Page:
Emergency telecommunications: how we prepare, respond and work with partners during a crisis or disaster
On this page
- Preparing for an emergency
- During a crisis or disaster
- How we respond and work with partners
- Laws that impact our work
Preparing for an emergency
The world is continuously facing different types of hazards, from extreme weather events, to tsunamis, earthquakes, vast pandemics, and other geological and human made related hazards. The impact is even worse for those living in remote and isolated areas with no access to basic information and communication facilities.
Canadians need access to telecommunication networks to access 911 services, but also to obtain information about an evolving emergency and response measures that are being put in place.
Emergency telecommunications play a critical role in disaster risk reduction and management. Information and communication technologies (ICTs) are key to monitor the environment, analyze the information to deliver early warnings and alerts, and in the immediate aftermath of disasters by ensuring timely flow of vital information.
During a crisis or disaster
We act as a liaison with:
- the telecommunications industry to support federal, provincial and territorial industry planning; and,
- federal, provincial and territorial emergency management officials and organizations to support telecommunications industry.
How we respond and work with partners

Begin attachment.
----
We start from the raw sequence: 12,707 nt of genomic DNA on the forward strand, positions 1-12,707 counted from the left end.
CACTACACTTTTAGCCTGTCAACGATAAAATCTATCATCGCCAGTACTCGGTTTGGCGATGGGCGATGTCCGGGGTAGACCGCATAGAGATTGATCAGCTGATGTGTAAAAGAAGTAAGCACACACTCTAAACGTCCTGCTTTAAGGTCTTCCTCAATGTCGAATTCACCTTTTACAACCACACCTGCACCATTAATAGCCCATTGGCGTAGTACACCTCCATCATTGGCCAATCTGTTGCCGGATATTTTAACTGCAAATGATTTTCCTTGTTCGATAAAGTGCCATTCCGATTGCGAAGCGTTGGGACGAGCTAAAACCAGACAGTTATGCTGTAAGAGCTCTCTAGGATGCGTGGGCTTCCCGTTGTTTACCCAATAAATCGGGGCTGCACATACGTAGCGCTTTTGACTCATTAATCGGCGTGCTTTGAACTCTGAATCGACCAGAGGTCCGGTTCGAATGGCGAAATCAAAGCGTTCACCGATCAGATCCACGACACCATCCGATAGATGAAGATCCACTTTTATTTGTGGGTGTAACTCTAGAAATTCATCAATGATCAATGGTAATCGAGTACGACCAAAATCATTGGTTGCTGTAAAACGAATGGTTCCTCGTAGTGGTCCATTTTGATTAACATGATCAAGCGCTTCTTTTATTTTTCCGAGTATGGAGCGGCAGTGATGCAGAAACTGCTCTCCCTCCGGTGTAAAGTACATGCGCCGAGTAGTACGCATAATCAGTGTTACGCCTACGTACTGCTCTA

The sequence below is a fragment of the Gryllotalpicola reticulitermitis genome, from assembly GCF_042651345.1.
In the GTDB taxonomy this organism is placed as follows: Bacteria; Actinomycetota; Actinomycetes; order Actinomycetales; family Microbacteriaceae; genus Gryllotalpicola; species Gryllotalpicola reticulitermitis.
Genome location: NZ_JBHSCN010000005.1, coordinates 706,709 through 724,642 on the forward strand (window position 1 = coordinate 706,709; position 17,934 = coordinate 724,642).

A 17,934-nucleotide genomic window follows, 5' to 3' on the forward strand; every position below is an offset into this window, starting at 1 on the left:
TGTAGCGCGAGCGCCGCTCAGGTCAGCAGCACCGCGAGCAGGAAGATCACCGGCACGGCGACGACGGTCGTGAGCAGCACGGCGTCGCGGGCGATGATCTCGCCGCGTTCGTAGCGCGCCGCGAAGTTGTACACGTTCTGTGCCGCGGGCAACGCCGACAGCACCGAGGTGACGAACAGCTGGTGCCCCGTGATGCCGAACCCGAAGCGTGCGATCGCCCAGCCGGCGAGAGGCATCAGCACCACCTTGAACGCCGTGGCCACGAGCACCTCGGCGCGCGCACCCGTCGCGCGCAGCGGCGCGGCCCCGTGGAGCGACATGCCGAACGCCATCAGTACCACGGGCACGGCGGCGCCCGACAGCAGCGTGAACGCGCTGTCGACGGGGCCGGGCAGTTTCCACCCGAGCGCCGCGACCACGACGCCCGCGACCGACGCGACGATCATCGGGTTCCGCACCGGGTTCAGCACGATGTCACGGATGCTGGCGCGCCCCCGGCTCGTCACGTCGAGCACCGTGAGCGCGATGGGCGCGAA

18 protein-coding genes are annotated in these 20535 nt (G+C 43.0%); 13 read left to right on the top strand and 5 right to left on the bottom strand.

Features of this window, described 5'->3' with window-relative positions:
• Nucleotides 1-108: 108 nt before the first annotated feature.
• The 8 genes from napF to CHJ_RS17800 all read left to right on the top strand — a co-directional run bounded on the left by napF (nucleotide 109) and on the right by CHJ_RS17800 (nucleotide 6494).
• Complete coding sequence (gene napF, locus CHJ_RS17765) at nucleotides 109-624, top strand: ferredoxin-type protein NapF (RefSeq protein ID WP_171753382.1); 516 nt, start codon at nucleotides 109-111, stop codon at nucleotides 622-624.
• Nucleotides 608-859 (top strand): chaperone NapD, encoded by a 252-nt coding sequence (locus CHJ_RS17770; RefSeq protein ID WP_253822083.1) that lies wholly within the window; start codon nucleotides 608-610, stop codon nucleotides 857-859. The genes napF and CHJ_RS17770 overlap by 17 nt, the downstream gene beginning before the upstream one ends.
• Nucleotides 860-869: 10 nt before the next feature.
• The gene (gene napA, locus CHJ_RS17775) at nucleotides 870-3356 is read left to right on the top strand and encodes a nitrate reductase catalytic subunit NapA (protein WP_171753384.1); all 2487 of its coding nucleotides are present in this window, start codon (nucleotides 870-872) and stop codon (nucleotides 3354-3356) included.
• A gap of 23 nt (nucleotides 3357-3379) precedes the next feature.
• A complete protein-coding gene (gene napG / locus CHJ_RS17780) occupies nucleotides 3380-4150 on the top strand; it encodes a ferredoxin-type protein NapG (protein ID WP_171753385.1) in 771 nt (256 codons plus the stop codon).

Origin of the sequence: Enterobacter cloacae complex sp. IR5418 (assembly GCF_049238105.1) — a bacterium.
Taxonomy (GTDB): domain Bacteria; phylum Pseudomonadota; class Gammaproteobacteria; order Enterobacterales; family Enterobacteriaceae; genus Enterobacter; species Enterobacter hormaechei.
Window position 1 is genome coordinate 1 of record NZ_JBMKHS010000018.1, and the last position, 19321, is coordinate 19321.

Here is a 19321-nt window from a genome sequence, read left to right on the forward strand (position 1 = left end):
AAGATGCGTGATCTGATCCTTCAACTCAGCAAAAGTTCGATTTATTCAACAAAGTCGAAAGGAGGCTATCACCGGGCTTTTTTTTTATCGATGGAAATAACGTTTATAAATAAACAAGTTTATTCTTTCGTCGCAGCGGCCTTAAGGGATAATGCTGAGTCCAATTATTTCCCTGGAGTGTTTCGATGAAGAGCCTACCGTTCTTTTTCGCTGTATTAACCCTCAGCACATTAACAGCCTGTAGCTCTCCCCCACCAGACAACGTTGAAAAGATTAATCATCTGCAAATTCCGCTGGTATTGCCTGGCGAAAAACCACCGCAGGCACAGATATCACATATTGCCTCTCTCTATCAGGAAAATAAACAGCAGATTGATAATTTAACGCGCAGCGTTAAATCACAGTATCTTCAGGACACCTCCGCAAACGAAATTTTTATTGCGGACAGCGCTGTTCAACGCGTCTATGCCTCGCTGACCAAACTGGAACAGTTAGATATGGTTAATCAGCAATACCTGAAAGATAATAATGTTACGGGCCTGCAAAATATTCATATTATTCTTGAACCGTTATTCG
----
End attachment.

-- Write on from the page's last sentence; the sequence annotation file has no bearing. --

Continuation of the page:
In the event of an emergency or disaster
- take an all-hazards approach to emergency management
- work closely with federal, provincial and territorial emergency management organizations and the telecommunications industry across Canada
Together, with our partners we also develop:
- best practices in emergency planning and foster important links within the telecommunications community.
- national programs, establish mutual aid agreements and plans, and provide coordination assistance for emergency telecommunications in response to a crisis or disaster
Laws that impact our work
Through the Department of Industry Act, the Radiocommunication Act, the Telecommunications Act and the Broadcasting Act, Innovation, Science and Economic Development Canada (ISED) is the federal department responsible for:
- spectrum management in Canada and,
- for fostering a robust and reliable telecommunications system to safeguard, enrich and strengthen the social and economic fabric of Canada
The Emergency Management Act gives emergency management responsibilities to each government minister. Ministers are to identify the risks that are within or related to their area of responsibility including those related to critical infrastructure and do the following:
- prepare emergency management plans in respect of those risks
- maintain, test and implement those plans and
- conduct exercises and training in relation to those plans
These and other Acts of Parliament can be found on the Department of Justice website.
Under Public Safety Canada's Federal Emergency Response Plan, ISED is responsible for Emergency Support Function #2 – Telecommunications.
Our support role encompasses:
- Coordination with the telecommunications industry
- Restoration and expansion of telecommunications infrastructure and services
- Safeguarding and restoration of national telecommunications-related cyber and information technology resources
- Coordination of federal actions to provide the required temporary emergency telecommunications and restoration of the affected telecommunications infrastructure.
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